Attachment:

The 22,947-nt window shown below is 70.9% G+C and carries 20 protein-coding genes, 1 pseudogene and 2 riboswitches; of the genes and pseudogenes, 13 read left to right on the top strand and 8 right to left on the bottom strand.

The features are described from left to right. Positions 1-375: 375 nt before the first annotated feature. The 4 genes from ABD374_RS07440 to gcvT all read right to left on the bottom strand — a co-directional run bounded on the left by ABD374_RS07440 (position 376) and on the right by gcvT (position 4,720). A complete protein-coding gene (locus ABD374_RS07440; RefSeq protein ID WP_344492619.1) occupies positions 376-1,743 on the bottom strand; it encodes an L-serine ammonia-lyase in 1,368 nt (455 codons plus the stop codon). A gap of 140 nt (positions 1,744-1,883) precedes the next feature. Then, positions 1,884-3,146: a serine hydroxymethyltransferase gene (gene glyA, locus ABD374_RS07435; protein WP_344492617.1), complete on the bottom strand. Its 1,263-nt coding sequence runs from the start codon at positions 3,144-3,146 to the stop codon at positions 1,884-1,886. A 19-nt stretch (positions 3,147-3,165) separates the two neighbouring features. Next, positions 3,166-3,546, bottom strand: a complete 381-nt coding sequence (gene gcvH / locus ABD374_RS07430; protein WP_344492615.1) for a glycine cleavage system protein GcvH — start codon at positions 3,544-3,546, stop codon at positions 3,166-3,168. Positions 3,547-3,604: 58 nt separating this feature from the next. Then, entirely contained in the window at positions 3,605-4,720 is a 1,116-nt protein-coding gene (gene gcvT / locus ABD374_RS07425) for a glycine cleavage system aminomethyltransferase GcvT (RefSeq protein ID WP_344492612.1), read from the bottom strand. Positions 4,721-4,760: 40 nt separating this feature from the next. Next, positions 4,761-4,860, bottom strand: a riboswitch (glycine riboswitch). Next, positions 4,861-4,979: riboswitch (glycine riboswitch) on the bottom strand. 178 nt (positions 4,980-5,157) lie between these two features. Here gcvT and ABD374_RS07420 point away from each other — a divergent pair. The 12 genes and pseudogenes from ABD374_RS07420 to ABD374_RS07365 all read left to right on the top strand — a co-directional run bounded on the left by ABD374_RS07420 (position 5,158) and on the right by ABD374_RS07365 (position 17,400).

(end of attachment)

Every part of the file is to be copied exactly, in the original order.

The 22,947-nt window shown below is 70.9% G+C and carries 20 protein-coding genes, 1 pseudogene and 2 riboswitches; of the genes and pseudogenes, 13 read left to right on the top strand and 8 right to left on the bottom strand.

The features are described from left to right. Positions 1-375: 375 nt before the first annotated feature. The 4 genes from ABD374_RS07440 to gcvT all read right to left on the bottom strand — a co-directional run bounded on the left by ABD374_RS07440 (position 376) and on the right by gcvT (position 4,720). A complete protein-coding gene (locus ABD374_RS07440; RefSeq protein ID WP_344492619.1) occupies positions 376-1,743 on the bottom strand; it encodes an L-serine ammonia-lyase in 1,368 nt (455 codons plus the stop codon). A gap of 140 nt (positions 1,744-1,883) precedes the next feature. Then, positions 1,884-3,146: a serine hydroxymethyltransferase gene (gene glyA, locus ABD374_RS07435; protein WP_344492617.1), complete on the bottom strand. Its 1,263-nt coding sequence runs from the start codon at positions 3,144-3,146 to the stop codon at positions 1,884-1,886. A 19-nt stretch (positions 3,147-3,165) separates the two neighbouring features. Next, positions 3,166-3,546, bottom strand: a complete 381-nt coding sequence (gene gcvH / locus ABD374_RS07430; protein WP_344492615.1) for a glycine cleavage system protein GcvH — start codon at positions 3,544-3,546, stop codon at positions 3,166-3,168. Positions 3,547-3,604: 58 nt separating this feature from the next. Then, entirely contained in the window at positions 3,605-4,720 is a 1,116-nt protein-coding gene (gene gcvT / locus ABD374_RS07425) for a glycine cleavage system aminomethyltransferase GcvT (RefSeq protein ID WP_344492612.1), read from the bottom strand. Positions 4,721-4,760: 40 nt separating this feature from the next. Next, positions 4,761-4,860, bottom strand: a riboswitch (glycine riboswitch). Next, positions 4,861-4,979: riboswitch (glycine riboswitch) on the bottom strand. 178 nt (positions 4,980-5,157) lie between these two features. Here gcvT and ABD374_RS07420 point away from each other — a divergent pair. The 12 genes and pseudogenes from ABD374_RS07420 to ABD374_RS07365 all read left to right on the top strand — a co-directional run bounded on the left by ABD374_RS07420 (position 5,158) and on the right by ABD374_RS07365 (position 17,400).